I started a new job about six months ago. My boss warned me about one of my direct reports—he said she was argumentative and difficult.
For the first few months I thought she was okay, but now I’m beginning to see what my boss meant. She is hostile in meetings. She agrees to things and then tells others how much she disagrees with me. She does not keep her commitments and then gives me lame excuses when I call her on it.
Yesterday she sent me an email calling me names that made my jaw drop. She was rude and inappropriate to the point where I wonder if she might have a mental problem.
In the meantime, my boss was let go—and I don’t really feel comfortable taking this to my new boss. I am just blown away by this woman’s insubordination and I honestly don’t know what I should do next.
Stop tolerating. Draw some boundaries. But first, do some research and groundwork.
I always recommend starting by giving folks the benefit of the doubt. Maybe she has good reasons to behave the way she is behaving. It’s possible that your former boss’s attitude toward her has put her on the defensive. You can certainly call for a sit-down. Share your experience and ask how you might be able to craft a more productive working relationship. For more direction on having a hard conversation, you can refer to a previous post in this column. See how that goes. Maybe you can turn this around.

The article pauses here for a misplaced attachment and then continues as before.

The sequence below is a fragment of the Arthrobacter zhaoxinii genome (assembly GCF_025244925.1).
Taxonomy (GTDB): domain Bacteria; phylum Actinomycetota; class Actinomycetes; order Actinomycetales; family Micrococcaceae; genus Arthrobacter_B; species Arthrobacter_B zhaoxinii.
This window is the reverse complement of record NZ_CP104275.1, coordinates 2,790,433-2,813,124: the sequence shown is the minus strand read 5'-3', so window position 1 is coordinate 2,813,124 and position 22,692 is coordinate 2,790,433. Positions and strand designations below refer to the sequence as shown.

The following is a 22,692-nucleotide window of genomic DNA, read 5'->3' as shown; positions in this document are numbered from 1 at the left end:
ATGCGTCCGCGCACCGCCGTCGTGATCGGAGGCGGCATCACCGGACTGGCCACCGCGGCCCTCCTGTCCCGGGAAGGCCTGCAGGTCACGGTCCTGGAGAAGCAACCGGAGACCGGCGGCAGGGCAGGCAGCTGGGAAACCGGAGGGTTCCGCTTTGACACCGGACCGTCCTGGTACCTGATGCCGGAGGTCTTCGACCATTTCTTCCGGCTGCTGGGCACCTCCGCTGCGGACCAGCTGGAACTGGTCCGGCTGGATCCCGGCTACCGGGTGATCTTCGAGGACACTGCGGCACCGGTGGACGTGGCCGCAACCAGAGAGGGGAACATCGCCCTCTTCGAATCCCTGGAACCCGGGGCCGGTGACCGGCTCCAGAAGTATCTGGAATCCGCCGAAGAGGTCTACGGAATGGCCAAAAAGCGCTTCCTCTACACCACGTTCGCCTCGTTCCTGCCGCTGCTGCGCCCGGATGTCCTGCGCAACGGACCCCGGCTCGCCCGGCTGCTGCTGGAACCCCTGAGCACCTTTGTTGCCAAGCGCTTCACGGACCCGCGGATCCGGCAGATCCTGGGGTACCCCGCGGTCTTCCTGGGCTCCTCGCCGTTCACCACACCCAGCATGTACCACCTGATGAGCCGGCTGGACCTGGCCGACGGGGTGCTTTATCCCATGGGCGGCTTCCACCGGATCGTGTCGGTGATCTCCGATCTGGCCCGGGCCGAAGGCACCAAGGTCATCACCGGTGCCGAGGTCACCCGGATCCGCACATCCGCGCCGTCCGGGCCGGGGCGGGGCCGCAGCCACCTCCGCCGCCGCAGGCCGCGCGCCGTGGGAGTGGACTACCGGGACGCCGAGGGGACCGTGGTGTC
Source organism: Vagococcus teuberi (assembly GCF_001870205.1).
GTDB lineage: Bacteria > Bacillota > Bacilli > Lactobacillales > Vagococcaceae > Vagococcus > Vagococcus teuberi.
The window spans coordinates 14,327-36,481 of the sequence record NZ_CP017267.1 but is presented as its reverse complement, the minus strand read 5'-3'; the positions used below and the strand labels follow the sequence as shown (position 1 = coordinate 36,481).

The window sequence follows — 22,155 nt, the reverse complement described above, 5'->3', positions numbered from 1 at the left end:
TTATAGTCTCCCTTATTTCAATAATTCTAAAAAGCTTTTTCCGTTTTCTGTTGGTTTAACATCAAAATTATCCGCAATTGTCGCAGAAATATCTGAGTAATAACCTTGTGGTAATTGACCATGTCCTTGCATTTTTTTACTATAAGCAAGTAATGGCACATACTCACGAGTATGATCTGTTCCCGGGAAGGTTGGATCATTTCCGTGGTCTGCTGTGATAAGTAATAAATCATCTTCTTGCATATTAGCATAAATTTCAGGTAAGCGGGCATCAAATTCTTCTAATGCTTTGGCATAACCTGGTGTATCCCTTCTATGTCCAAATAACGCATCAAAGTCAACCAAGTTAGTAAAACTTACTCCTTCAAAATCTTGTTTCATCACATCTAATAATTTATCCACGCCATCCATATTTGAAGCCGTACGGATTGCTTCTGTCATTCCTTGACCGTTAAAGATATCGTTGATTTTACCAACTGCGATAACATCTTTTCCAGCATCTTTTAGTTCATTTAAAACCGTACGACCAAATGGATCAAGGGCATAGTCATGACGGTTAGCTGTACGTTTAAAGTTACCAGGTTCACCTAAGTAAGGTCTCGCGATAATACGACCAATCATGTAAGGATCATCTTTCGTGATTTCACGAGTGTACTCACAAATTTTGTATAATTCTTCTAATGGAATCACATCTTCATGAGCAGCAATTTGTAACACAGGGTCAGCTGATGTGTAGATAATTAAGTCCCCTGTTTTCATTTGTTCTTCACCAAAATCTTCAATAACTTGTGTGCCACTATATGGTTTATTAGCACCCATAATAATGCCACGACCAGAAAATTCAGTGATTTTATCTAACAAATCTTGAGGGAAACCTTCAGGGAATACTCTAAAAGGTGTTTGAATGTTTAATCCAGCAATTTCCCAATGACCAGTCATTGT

I think as the new manager, it is your job to give it your best effort to make this work by making clear requests for changes and giving her a chance to improve her behavior. But if you get no traction, you have to be fierce and decisive or you risk getting dragged down very quickly. She can easily poison other employees against you and the company if she hasn’t already.
Call out unacceptable behaviors as soon as they happen and provide redirection. If you find yourself unable to do so, ask yourself what you are afraid of. What power does she have that she has been getting away with this nonsense since long before you arrived at the company? Probably none, but she has somehow cowed your former boss and is now doing it to you.
Put up the hand and make it stop. Talk to your new boss and your HR partner and start the process of documenting every time she does something that undermines the team. There is no reason for you to put up with nastiness and lack of productivity—how can you possibly get your work done? Maybe she will back down—people who are just plain bullies often do when challenged. But if she keeps it up, call the game and replace her with someone who will do the job, have a good attitude, and be a pleasure to work with. As you well know, you can teach skills but you must hire for attitude.
It is my experience that managers who spend the bulk of their time on bad apples like your direct report never, ever regret showing them the door. Get your ducks in a row and keep a record of the bad behavior—how beautiful that you have concrete evidence in an email!
Sometimes people behave so badly that we question our own assessment and even our sanity or theirs. You are at that point, which is way too far past the pale. So give it one last shot to get on the same page—and if it doesn’t work, just say no. No, no, no. No.
About the author
Madeleine Homan Blanchard is a master certified coach, author, speaker, and cofounder of Blanchard Coaching Services. Madeleine’s Advice for the Well Intentioned Manager is a regular Saturday feature for a very select group: well intentioned managers. Leadership is hard—and the more you care, the harder it gets. Join us here each week for insight, resources, and conversation.
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